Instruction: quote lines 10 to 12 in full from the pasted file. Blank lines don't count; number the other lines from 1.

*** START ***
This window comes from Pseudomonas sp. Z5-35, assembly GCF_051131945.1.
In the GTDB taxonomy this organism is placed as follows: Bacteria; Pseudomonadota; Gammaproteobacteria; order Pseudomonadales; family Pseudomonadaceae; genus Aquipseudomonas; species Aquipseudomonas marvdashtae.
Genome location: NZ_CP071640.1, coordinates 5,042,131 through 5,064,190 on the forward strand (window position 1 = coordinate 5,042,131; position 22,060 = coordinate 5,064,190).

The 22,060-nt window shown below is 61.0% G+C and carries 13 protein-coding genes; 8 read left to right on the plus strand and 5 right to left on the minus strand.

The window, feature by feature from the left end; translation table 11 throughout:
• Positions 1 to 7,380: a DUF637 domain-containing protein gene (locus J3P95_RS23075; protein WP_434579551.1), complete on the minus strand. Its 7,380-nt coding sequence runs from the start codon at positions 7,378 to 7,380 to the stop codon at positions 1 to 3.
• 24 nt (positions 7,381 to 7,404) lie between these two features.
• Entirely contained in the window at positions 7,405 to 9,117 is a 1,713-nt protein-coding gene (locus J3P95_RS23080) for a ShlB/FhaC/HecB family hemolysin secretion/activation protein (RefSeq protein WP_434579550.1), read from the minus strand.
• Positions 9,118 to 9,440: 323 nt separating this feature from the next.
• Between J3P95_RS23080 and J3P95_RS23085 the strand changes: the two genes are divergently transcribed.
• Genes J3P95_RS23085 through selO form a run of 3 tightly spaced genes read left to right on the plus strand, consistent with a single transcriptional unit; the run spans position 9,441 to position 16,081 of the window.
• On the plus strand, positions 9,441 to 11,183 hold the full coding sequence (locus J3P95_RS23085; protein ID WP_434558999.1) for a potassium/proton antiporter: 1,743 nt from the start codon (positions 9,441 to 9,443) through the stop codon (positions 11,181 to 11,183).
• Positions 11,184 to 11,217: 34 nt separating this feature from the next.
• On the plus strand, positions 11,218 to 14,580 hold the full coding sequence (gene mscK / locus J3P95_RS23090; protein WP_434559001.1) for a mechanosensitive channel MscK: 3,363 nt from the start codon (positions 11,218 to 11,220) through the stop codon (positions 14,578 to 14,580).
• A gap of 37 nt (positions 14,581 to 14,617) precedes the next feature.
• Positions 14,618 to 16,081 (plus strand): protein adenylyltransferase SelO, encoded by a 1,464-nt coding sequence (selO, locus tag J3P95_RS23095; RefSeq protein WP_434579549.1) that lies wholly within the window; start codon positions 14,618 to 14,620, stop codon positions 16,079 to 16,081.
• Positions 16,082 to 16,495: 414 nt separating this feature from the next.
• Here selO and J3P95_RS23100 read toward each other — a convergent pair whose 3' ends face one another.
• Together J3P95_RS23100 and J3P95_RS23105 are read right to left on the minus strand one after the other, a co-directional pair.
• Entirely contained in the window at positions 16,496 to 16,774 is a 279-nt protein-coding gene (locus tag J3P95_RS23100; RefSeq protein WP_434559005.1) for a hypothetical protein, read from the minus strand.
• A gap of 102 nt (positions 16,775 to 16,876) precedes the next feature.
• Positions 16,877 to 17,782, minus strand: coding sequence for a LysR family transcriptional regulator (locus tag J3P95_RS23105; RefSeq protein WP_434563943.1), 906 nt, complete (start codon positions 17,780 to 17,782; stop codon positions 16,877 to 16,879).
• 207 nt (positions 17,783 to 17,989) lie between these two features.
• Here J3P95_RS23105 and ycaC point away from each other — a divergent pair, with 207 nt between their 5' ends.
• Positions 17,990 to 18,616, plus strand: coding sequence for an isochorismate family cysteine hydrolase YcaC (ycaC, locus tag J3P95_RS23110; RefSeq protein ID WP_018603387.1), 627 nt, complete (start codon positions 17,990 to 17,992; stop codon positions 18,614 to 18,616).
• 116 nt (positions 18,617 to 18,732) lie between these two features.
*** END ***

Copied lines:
• Between J3P95_RS23080 and J3P95_RS23085 the strand changes: the two genes are divergently transcribed.
• Genes J3P95_RS23085 through selO form a run of 3 tightly spaced genes read left to right on the plus strand, consistent with a single transcriptional unit; the run spans position 9,441 to position 16,081 of the window.
• On the plus strand, positions 9,441 to 11,183 hold the full coding sequence (locus J3P95_RS23085; protein ID WP_434558999.1) for a potassium/proton antiporter: 1,743 nt from the start codon (positions 9,441 to 9,443) through the stop codon (positions 11,181 to 11,183).